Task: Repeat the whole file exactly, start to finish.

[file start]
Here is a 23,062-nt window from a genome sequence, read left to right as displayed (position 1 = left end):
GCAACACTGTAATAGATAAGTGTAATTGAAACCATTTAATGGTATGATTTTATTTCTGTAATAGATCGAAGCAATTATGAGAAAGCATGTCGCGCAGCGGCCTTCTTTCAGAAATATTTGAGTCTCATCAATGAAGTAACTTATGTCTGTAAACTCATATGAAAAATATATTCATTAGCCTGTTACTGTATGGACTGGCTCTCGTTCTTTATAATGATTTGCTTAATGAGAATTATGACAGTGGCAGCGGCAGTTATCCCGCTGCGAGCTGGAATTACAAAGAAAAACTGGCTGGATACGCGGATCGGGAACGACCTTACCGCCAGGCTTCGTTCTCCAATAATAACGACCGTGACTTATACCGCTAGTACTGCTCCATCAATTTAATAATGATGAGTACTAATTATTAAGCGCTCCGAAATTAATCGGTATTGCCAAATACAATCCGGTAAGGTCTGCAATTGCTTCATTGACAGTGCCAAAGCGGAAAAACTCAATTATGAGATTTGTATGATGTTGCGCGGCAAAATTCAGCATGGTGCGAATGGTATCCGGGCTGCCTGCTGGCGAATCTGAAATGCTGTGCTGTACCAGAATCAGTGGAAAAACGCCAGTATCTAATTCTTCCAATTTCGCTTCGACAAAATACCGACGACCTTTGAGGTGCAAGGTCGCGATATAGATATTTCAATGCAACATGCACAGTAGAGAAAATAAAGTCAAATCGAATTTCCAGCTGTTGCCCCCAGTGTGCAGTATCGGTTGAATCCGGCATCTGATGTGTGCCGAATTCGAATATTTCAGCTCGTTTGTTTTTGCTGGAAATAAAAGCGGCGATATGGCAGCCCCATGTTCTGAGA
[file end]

Here is a 23,062-nt window from a genome sequence, read left to right as displayed (position 1 = left end):
GCAACACTGTAATAGATAAGTGTAATTGAAACCATTTAATGGTATGATTTTATTTCTGTAATAGATCGAAGCAATTATGAGAAAGCATGTCGCGCAGCGGCCTTCTTTCAGAAATATTTGAGTCTCATCAATGAAGTAACTTATGTCTGTAAACTCATATGAAAAATATATTCATTAGCCTGTTACTGTATGGACTGGCTCTCGTTCTTTATAATGATTTGCTTAATGAGAATTATGACAGTGGCAGCGGCAGTTATCCCGCTGCGAGCTGGAATTACAAAGAAAAACTGGCTGGATACGCGGATCGGGAACGACCTTACCGCCAGGCTTCGTTCTCCAATAATAACGACCGTGACTTATACCGCTAGTACTGCTCCATCAATTTAATAATGATGAGTACTAATTATTAAGCGCTCCGAAATTAATCGGTATTGCCAAATACAATCCGGTAAGGTCTGCAATTGCTTCATTGACAGTGCCAAAGCGGAAAAACTCAATTATGAGATTTGTATGATGTTGCGCGGCAAAATTCAGCATGGTGCGAATGGTATCCGGGCTGCCTGCTGGCGAATCTGAAATGCTGTGCTGTACCAGAATCAGTGGAAAAACGCCAGTATCTAATTCTTCCAATTTCGCTTCGACAAAATACCGACGACCTTTGAGGTGCAAGGTCGCGATATAGATATTTCAATGCAACATGCACAGTAGAGAAAATAAAGTCAAATCGAATTTCCAGCTGTTGCCCCCAGTGTGCAGTATCGGTTGAATCCGGCATCTGATGTGTGCCGAATTCGAATATTTCAGCTCGTTTGTTTTTGCTGGAAATAAAAGCGGCGATATGGCAGCCCCATGTTCTGAGA